The Commission’s proposal would require amendments to the notice provisions of Rule 17a-5(f)(2), which currently require broker-dealers to file notices designating their independent public accountants. The proposed amendments to Rule 17a-5 would require: (1) a statement as to whether the engagement of the independent public accountant is for more than one year; (2) a representation that the engagement of the accountant meets the required undertakings of paragraph (g); (3) a representation by the broker-dealer that it agrees to allow representatives of the Commission or the DEA to review the audit documentation; and (4) a representation by the broker-dealer that it agrees to permit the accountant to discuss with representatives of the Commission and the DEA the findings associated with the reports of the independent public accountant.18
The Proposals will be expensive for self-clearing broker-dealers to implement, and are likely to encourage some broker-dealers to review whether it would be more cost-effective to move to an introducing broker business model. The Commission has solicited comment on all of the Proposals and comments must be submitted by August 26, 2011. Broker-dealers should consider the impact, and in particular, the cost, of the Proposals, and whether they want to submit comments to the Commission on the Proposals.
For additional information concerning this alert, please contact the following lawyers:
1 See Securities Exchange Act Release No. 64676 (June 15, 2011) 76 FR 37572 (June 27, 2011) (“Proposing Release”).
2 See Advisers Act Release No. 2968 (Dec. 30, 2009), 75 FR 1456 (Jan. 11, 2010).
3 See Proposing Release at 37584.
4 Pursuant to Exchange Act Rule 15c3-3, the following persons are not considered “customers”: “accountholders that [are] general partner[s], director[s], or principal officer[s] of the carrying broker-dealer and accountholders that are themselves broker-dealers.” See Proposing Release at 37586.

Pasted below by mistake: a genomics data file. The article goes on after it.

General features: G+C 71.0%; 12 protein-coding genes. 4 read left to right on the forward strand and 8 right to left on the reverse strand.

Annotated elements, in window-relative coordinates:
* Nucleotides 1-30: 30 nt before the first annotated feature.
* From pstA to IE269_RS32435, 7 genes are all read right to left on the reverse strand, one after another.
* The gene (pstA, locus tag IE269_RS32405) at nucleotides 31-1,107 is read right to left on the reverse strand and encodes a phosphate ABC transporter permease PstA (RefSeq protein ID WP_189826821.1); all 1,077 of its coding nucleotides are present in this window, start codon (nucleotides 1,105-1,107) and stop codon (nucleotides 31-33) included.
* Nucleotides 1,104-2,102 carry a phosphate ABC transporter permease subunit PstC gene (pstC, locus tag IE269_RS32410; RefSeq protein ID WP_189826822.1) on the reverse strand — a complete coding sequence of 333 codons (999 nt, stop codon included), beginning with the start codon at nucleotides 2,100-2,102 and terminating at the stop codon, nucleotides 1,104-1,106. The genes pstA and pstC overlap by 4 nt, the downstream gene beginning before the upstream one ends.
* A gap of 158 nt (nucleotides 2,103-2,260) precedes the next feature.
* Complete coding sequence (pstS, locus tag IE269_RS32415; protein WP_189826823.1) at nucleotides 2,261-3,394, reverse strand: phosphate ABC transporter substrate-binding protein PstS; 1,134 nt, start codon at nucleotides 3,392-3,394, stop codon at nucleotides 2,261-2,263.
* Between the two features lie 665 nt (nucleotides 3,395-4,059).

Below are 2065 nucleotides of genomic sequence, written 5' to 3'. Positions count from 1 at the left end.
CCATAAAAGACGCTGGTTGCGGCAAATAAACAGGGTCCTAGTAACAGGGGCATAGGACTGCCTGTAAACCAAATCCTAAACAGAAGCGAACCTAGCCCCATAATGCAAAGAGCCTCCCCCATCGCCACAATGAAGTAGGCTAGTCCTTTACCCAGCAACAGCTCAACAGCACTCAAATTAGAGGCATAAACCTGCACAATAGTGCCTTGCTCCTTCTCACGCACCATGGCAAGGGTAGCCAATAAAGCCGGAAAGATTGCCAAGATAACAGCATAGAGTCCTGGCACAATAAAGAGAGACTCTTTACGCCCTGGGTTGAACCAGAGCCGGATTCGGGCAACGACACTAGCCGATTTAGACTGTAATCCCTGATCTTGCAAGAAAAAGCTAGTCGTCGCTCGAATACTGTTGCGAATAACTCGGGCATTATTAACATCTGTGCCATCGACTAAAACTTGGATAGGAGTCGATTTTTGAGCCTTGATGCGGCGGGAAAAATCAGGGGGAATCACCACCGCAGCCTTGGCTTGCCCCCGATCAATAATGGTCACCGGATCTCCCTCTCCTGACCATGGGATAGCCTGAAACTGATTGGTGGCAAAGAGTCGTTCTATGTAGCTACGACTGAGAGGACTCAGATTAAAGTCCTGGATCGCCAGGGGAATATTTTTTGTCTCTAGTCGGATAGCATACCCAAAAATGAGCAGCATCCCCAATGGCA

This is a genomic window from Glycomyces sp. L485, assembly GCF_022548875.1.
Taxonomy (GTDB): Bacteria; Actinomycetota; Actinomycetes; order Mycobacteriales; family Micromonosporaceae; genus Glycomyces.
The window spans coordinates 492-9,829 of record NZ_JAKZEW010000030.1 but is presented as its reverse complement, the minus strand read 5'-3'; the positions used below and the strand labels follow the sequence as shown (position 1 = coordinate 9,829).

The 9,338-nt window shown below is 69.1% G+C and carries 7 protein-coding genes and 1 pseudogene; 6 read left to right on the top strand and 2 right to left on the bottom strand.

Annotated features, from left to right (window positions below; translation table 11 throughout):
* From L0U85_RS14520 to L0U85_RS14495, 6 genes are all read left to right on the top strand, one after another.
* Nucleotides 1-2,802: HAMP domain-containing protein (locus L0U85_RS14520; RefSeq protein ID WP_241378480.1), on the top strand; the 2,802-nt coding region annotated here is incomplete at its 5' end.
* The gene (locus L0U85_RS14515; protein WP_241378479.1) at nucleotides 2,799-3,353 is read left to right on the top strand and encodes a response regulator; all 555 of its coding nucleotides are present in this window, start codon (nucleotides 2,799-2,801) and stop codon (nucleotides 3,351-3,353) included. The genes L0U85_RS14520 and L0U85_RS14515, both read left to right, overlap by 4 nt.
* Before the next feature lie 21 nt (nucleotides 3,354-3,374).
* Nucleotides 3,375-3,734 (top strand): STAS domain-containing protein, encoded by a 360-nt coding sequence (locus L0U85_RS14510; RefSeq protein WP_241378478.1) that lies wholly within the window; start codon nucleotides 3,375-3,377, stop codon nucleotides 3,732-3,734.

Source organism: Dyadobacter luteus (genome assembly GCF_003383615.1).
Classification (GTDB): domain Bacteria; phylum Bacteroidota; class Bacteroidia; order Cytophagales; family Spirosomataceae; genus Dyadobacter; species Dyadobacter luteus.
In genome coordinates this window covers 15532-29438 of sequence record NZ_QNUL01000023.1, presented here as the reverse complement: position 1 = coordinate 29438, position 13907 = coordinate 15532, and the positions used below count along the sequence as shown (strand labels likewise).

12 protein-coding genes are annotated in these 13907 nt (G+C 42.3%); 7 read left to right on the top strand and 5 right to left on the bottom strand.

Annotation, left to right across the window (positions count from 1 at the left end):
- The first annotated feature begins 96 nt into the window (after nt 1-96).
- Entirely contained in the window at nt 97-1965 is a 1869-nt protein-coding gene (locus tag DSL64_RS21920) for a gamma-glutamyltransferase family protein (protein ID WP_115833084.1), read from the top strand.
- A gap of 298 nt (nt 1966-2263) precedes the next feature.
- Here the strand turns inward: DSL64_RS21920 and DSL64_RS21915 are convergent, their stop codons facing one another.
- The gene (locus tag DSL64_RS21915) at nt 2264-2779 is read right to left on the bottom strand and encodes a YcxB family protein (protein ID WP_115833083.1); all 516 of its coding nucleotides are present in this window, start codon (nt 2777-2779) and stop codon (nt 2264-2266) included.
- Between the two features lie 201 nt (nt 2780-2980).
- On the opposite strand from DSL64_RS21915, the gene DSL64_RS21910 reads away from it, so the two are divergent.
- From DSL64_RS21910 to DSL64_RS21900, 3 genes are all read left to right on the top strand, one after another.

5 The Proposal defines “free credit balances” as “any liabilities of a broker-dealer to customers or non-customers that are subject to immediate cash payment to customers or non-customers on demand, whether resulting from sales of securities, dividends, interest, deposits or otherwise, excluding, however, funds in commodity accounts that are segregated in accordance with the Commodity Exchange Act or in a similar manner.” See General Instructions to Proposed Form Custody at A.8.
6 See Proposing Release at 574. See also Section 982 of the Dodd-Frank Act.
7 See Proposing Release at 576. The Commission has proposed defining “material non-compliance” as “a failure by the broker-dealer to comply with any of the requirements of the [Financial Responsibility Rules] in all material respects.” See proposed Exchange Act Rule 17a-5(d)(3)(ii).
8 See Proposing Release at 576. The Commission has proposed defining “material weakness” as “a deficiency, or a combination of deficiencies, in internal control over compliance with the [Financial Responsibility Rules], such that there is a reasonable possibility that material non-compliance with those provisions will not be prevented or detected on a timely basis. For purposes of this paragraph a deficiency in internal control over compliance exists when the design or operation of a control does not allow the broker or dealer, in the normal course of performing their assigned functions, to prevent or detect non-compliance with the [Financial Responsibility Rules] on a timely basis.” See proposed Exchange Act Rule 17a-5(d)(3)(iii).
9 See Proposing Release at 37576.
10 Pursuant to Exchange Act Rule 17a-5(g), broker-dealers must submit a independent public accountant’s report in which the independent public accountant “issue[s] a report describing a ‘study’ of [certain] practices and procedures and, if applicable, notification to the Commission of the discovery of any material inadequacies.” See Proposing Release at 37573. The proposed Compliance Examination and Examination Report would replace the “study” requirement discussed above.
11 See Proposing Release at 37578.
12 See Proposing Release at 37579.
13 See Proposing Release at 37580.
14 See Proposing Release at 37581.
15 See Proposing Release at 37582.
16 A “clearing broker-dealer” is a broker-dealer that clears transactions or carries customer accounts. Proposing Release at 37583.
17 Proposing Release at 37583.
18 See Proposing Release at 37583.
This article was originally published by Bingham McCutchen LLP.